HOUSTON -- When Falcons general manager Thomas Dimitroff was contemplating trading five picks -- including two first-rounders and a second -- to move up and take Julio Jones in 2011, his former boss advised against it.
“Thomas, I’m just telling you as a friend,” Belichick said, as documented in Michael Holley’s “War Room” book. “I wouldn’t do it.”
So if it didn’t already seem like a ballsy move for Dimitroff to part with all those picks already, imagine how ballsy it must have felt after being told by a Hall of Fame team-builder that it was a bad idea.
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“[I have a] great deal of respect for Bill,” Dimitroff said Monday night. “At the end of that conversation, when I thought to myself I’d hit a crossroads, three years into the league that I was not necessarily going the same direction that he was advising. I thought, ‘I guess I’ve really kind of grown up here,’ because that’s not an easy thing to do, is listen to someone as football intelligent and rounded as Bill [and go against it]. So that was a really interesting point in my career.”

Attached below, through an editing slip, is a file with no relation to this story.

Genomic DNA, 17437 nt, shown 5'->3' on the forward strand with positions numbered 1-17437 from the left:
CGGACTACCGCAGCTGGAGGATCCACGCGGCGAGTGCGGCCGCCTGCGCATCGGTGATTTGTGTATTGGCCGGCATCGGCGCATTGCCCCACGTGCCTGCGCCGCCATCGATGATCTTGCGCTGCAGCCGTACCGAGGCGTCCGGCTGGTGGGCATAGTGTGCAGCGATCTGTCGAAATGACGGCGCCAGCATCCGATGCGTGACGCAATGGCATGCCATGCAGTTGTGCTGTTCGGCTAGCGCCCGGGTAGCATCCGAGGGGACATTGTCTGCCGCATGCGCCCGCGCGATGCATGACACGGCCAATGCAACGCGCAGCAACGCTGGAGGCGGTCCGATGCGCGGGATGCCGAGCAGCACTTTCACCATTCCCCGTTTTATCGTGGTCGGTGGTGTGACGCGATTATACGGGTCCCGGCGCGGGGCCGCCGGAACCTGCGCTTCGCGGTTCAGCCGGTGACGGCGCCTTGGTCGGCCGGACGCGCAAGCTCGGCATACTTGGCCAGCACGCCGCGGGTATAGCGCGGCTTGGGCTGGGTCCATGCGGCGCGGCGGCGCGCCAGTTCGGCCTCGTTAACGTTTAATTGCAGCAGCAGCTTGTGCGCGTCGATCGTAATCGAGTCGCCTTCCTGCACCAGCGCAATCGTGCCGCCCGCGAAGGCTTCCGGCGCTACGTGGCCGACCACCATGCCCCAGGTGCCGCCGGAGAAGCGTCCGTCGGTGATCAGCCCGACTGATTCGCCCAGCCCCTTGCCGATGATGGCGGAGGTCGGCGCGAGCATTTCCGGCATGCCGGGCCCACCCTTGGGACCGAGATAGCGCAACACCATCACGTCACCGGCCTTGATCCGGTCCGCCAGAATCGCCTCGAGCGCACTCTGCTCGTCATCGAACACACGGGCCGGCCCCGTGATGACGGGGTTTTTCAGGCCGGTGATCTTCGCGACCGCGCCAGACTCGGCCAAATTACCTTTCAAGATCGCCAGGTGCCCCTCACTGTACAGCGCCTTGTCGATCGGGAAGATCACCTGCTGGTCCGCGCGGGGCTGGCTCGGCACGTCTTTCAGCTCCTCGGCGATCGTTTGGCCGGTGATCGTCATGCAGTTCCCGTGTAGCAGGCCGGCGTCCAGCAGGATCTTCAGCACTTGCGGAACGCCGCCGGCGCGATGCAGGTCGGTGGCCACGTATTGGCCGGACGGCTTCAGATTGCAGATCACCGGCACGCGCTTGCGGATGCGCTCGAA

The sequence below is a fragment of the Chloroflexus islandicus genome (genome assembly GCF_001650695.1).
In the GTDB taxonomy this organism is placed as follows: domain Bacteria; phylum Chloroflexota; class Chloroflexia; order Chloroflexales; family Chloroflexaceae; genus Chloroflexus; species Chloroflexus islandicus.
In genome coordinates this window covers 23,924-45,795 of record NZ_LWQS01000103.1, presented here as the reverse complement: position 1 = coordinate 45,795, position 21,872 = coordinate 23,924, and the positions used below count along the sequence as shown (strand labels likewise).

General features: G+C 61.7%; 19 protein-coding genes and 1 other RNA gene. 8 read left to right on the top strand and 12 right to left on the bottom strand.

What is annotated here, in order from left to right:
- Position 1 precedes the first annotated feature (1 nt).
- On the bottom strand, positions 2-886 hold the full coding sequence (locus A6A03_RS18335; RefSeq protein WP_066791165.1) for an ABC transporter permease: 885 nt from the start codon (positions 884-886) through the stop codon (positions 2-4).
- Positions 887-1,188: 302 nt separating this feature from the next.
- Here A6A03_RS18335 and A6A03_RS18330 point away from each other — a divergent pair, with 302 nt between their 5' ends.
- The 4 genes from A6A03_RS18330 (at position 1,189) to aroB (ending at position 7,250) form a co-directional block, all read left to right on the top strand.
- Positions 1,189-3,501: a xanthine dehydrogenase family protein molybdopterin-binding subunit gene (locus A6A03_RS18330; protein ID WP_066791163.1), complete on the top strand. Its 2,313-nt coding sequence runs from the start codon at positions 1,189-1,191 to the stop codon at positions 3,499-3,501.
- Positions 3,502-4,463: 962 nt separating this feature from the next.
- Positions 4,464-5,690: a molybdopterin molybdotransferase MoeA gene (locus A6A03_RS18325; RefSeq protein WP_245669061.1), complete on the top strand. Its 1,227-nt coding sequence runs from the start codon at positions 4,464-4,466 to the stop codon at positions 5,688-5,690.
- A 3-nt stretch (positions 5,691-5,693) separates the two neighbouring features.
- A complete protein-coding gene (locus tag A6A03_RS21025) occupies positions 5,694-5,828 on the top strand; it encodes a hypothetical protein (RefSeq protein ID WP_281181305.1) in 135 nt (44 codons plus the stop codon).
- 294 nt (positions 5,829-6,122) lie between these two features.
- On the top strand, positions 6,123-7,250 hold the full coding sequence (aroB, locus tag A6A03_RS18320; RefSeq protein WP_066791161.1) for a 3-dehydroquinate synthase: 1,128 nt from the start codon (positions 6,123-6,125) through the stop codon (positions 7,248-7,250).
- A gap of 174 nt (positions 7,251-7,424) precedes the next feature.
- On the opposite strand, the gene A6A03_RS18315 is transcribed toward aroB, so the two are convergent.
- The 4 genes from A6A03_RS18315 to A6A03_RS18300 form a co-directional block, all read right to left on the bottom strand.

Thanks to Cleveland’s incompetence with the picks, the trade has proven to be a complete slam-dunk for Atlanta, who boasted the No. 1 offense in the NFL this season en route to a chance to play for the city’s first Super Bowl title.
It’s hard to imagine Bill Belichick is a guy who likes to admit when he’s wrong. He was in this case not only because Jones became a star, but because Jonathan Baldwin, whom Holley noted Belichick thought was just as good if not better, didn’t prove to be much of an NFL player at all.
So… has Belichick ever brought up that conversation since?
“No, he has not,” Dimitroff said. “We’ve not ever talked about it. He knows that we have some good speed and talent on our team. I’ll let him answer those questions, for sure.”
Dimitroff suggesting that Belichick would answer those questions further underscores that he really has been gone from New England for a long time.